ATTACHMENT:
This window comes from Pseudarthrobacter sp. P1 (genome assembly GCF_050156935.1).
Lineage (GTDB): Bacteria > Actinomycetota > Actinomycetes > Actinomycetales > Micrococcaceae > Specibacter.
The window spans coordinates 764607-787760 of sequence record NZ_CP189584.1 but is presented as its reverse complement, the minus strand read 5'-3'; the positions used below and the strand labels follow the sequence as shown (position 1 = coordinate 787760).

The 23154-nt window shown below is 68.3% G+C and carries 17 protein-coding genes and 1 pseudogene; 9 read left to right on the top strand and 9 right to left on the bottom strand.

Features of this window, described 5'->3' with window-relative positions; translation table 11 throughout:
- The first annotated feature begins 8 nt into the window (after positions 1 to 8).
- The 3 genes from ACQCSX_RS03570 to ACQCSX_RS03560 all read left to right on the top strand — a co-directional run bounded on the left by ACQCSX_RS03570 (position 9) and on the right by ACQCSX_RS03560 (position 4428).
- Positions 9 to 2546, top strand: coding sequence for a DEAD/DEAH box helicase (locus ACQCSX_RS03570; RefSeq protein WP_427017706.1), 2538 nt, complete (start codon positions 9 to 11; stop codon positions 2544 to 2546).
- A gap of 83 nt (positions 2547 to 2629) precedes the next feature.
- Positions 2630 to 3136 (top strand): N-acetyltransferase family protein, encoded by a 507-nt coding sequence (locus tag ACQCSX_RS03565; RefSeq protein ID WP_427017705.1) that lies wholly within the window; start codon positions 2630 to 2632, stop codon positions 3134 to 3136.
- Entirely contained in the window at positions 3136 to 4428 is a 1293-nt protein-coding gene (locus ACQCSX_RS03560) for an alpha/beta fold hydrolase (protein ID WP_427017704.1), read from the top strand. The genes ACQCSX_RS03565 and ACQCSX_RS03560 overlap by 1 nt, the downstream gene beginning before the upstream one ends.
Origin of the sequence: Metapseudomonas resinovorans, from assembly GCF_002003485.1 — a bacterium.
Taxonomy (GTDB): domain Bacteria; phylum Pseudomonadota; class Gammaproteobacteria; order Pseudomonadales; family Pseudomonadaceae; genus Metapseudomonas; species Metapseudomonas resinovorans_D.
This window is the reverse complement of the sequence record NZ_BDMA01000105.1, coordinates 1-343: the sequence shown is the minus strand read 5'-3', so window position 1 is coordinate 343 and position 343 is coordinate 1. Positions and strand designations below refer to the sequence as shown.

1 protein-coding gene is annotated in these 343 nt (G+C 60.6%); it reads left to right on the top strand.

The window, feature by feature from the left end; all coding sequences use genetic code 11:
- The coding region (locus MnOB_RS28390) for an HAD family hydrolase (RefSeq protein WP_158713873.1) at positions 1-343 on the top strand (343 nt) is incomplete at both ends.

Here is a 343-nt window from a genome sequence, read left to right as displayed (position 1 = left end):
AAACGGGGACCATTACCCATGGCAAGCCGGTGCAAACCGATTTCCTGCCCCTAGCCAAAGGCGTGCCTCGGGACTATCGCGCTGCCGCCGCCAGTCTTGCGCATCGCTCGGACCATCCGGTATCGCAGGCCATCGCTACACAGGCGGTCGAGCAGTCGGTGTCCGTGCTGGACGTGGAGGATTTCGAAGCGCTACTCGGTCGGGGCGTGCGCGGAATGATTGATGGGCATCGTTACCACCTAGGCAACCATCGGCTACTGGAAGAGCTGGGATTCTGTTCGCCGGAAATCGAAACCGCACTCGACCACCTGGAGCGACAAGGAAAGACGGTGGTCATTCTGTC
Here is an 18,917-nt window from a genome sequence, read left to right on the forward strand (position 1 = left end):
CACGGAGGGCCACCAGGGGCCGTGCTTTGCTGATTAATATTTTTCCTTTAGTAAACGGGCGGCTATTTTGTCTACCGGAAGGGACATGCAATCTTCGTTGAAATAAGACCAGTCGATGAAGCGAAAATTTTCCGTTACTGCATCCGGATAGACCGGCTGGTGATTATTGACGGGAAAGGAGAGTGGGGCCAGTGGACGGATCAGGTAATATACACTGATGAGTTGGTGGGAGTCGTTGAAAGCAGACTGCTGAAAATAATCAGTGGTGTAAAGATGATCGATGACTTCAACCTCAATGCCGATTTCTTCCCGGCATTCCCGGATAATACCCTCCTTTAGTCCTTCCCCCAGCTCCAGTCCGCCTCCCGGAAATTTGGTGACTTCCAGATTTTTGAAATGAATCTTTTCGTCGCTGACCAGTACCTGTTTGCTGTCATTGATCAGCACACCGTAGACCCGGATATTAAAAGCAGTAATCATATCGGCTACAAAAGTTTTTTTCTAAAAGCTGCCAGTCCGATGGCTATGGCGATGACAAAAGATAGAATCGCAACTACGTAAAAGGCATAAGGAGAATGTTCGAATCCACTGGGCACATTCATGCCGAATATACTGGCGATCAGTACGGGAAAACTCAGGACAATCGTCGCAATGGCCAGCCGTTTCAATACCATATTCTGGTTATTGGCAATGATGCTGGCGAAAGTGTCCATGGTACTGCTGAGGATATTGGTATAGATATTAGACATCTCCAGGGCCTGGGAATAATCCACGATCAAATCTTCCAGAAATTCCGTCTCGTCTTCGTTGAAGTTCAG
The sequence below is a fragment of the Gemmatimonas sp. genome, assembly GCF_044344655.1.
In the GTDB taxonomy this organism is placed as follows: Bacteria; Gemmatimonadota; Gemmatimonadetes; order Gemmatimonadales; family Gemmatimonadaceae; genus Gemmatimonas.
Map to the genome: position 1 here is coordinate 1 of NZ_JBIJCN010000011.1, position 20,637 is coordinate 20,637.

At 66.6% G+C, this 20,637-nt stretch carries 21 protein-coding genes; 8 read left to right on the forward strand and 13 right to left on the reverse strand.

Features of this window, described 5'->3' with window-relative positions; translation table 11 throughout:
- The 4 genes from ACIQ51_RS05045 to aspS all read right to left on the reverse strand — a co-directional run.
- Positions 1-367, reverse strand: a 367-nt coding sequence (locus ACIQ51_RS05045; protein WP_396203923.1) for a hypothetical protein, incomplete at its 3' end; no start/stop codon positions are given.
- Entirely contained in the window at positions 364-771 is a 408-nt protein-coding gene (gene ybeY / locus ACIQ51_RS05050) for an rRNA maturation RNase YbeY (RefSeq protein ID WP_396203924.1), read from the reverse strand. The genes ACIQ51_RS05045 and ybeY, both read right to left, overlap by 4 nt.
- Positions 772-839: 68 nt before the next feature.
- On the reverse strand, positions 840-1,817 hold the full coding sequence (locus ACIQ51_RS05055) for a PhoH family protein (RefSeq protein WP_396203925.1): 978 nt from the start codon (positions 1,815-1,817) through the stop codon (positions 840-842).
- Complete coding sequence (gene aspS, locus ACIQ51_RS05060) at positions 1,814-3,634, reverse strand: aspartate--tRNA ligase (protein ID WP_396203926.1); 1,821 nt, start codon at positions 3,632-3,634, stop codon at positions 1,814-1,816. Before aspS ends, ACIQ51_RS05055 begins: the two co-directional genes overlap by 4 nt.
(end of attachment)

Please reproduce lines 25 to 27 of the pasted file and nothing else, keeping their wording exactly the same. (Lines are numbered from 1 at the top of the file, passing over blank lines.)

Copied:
At 66.6% G+C, this 20,637-nt stretch carries 21 protein-coding genes; 8 read left to right on the forward strand and 13 right to left on the reverse strand.

Features of this window, described 5'->3' with window-relative positions; translation table 11 throughout:
- The 4 genes from ACIQ51_RS05045 to aspS all read right to left on the reverse strand — a co-directional run.